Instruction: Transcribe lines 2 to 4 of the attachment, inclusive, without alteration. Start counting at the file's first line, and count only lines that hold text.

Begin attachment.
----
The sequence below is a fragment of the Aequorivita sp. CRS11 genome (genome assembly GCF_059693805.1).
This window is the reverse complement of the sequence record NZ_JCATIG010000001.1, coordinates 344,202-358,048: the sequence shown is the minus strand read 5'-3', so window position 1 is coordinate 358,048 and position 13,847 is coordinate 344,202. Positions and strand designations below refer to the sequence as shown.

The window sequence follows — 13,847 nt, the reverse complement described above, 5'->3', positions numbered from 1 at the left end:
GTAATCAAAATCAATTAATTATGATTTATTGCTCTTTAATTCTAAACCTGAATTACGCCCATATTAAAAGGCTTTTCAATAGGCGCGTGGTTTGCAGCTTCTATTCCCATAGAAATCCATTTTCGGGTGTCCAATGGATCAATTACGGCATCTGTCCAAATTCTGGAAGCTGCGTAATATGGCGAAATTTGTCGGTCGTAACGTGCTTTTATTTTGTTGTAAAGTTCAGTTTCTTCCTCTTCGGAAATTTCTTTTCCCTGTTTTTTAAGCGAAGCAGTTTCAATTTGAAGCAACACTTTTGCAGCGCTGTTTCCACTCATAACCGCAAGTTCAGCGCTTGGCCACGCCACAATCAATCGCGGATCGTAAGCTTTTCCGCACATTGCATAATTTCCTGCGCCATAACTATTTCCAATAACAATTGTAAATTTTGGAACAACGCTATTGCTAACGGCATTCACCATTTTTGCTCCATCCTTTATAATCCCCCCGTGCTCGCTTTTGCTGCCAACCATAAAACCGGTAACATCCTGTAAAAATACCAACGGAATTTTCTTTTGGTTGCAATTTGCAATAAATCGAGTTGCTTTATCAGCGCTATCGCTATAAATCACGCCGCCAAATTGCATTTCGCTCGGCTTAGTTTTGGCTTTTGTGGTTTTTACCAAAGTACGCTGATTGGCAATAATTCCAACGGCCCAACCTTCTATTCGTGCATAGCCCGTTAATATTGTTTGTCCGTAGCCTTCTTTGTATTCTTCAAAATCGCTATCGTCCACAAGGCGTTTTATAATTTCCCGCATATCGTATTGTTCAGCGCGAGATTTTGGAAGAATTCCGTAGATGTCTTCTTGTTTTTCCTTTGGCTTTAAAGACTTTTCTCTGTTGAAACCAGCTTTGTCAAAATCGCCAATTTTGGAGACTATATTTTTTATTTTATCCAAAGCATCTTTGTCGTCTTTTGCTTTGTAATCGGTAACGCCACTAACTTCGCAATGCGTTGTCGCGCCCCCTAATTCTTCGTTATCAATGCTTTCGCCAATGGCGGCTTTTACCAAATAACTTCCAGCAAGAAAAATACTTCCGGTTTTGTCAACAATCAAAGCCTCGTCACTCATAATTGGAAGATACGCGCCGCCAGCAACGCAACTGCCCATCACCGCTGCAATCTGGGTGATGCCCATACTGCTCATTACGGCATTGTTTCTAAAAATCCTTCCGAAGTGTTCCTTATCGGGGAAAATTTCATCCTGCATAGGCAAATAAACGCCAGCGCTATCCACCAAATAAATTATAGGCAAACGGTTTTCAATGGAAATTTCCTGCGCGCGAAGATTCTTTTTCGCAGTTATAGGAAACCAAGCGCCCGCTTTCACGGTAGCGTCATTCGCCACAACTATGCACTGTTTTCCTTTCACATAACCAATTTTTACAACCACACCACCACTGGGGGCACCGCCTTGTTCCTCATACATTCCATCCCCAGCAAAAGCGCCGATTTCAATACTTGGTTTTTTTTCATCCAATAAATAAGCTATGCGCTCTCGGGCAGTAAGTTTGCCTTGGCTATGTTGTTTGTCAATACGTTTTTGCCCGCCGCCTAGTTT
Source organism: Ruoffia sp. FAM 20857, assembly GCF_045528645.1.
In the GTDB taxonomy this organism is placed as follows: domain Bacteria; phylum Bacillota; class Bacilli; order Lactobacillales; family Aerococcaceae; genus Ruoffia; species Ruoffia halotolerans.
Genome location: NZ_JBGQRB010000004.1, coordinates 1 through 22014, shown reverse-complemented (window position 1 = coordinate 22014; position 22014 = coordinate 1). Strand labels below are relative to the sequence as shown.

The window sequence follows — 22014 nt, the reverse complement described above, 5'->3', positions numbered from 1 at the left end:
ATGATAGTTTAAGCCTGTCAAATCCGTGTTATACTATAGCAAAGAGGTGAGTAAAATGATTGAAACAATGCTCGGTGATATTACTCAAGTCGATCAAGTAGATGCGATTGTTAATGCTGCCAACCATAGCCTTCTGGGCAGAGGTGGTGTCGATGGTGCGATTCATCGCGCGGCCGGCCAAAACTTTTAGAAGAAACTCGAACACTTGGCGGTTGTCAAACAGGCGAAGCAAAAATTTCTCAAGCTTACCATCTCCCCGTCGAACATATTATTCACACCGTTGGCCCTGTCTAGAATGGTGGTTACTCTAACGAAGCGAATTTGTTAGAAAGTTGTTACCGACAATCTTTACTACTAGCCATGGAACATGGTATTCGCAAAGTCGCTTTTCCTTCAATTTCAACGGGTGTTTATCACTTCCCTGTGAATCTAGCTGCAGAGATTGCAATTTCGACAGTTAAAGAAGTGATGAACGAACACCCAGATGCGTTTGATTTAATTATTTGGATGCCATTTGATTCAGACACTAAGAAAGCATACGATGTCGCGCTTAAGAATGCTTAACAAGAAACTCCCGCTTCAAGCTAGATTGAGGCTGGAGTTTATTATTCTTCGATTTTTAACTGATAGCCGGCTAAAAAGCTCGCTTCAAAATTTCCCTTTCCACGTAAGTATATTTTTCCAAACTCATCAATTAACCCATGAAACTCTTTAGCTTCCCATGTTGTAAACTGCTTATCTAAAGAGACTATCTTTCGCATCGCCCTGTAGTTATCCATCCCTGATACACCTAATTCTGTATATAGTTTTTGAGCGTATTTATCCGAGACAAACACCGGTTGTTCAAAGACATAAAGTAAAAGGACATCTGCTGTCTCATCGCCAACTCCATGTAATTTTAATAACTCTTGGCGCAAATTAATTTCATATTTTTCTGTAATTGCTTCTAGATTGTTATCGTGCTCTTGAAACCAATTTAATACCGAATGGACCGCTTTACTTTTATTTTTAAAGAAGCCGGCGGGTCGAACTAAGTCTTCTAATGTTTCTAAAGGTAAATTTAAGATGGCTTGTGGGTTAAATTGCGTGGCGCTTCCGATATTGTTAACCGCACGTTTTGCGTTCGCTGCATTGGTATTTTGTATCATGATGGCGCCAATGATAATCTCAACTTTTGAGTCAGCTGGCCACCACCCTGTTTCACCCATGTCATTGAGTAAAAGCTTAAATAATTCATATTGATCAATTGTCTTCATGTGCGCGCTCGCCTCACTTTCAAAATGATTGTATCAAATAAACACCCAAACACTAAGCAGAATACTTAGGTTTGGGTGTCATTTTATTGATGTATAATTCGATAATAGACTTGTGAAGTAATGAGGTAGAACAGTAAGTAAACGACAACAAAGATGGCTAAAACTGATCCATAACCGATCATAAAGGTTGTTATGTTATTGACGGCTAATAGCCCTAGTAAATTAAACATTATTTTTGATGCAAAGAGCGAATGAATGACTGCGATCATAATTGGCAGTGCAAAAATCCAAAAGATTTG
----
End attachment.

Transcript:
This window is the reverse complement of the sequence record NZ_JCATIG010000001.1, coordinates 344,202-358,048: the sequence shown is the minus strand read 5'-3', so window position 1 is coordinate 358,048 and position 13,847 is coordinate 344,202. Positions and strand designations below refer to the sequence as shown.

The window sequence follows — 13,847 nt, the reverse complement described above, 5'->3', positions numbered from 1 at the left end:
GTAATCAAAATCAATTAATTATGATTTATTGCTCTTTAATTCTAAACCTGAATTACGCCCATATTAAAAGGCTTTTCAATAGGCGCGTGGTTTGCAGCTTCTATTCCCATAGAAATCCATTTTCGGGTGTCCAATGGATCAATTACGGCATCTGTCCAAATTCTGGAAGCTGCGTAATATGGCGAAATTTGTCGGTCGTAACGTGCTTTTATTTTGTTGTAAAGTTCAGTTTCTTCCTCTTCGGAAATTTCTTTTCCCTGTTTTTTAAGCGAAGCAGTTTCAATTTGAAGCAACACTTTTGCAGCGCTGTTTCCACTCATAACCGCAAGTTCAGCGCTTGGCCACGCCACAATCAATCGCGGATCGTAAGCTTTTCCGCACATTGCATAATTTCCTGCGCCATAACTATTTCCAATAACAATTGTAAATTTTGGAACAACGCTATTGCTAACGGCATTCACCATTTTTGCTCCATCCTTTATAATCCCCCCGTGCTCGCTTTTGCTGCCAACCATAAAACCGGTAACATCCTGTAAAAATACCAACGGAATTTTCTTTTGGTTGCAATTTGCAATAAATCGAGTTGCTTTATCAGCGCTATCGCTATAAATCACGCCGCCAAATTGCATTTCGCTCGGCTTAGTTTTGGCTTTTGTGGTTTTTACCAAAGTACGCTGATTGGCAATAATTCCAACGGCCCAACCTTCTATTCGTGCATAGCCCGTTAATATTGTTTGTCCGTAGCCTTCTTTGTATTCTTCAAAATCGCTATCGTCCACAAGGCGTTTTATAATTTCCCGCATATCGTATTGTTCAGCGCGAGATTTTGGAAGAATTCCGTAGATGTCTTCTTGTTTTTCCTTTGGCTTTAAAGACTTTTCTCTGTTGAAACCAGCTTTGTCAAAATCGCCAATTTTGGAGACTATATTTTTTATTTTATCCAAAGCATCTTTGTCGTCTTTTGCTTTGTAATCGGTAACGCCACTAACTTCGCAATGCGTTGTCGCGCCCCCTAATTCTTCGTTATCAATGCTTTCGCCAATGGCGGCTTTTACCAAATAACTTCCAGCAAGAAAAATACTTCCGGTTTTGTCAACAATCAAAGCCTCGTCACTCATAATTGGAAGATACGCGCCGCCAGCAACGCAACTGCCCATCACCGCTGCAATCTGGGTGATGCCCATACTGCTCATTACGGCATTGTTTCTAAAAATCCTTCCGAAGTGTTCCTTATCGGGGAAAATTTCATCCTGCATAGGCAAATAAACGCCAGCGCTATCCACCAAATAAATTATAGGCAAACGGTTTTCAATGGAAATTTCCTGCGCGCGAAGATTCTTTTTCGCAGTTATAGGAAACCAAGCGCCCGCTTTCACGGTAGCGTCATTCGCCACAACTATGCACTGTTTTCCTTTCACATAACCAATTTTTACAACCACACCACCACTGGGGGCACCGCCTTGTTCCTCATACATTCCATCCCCAGCAAAAGCGCCGATTTCAATACTTGGTTTTTTTTCATCCAATAAATAAGCTATGCGCTCTCGGGCAGTAAGTTTGCCTTGGCTATGTTGTTTGTCAATACGTTTTTGCCCGCCGCCTAGTTT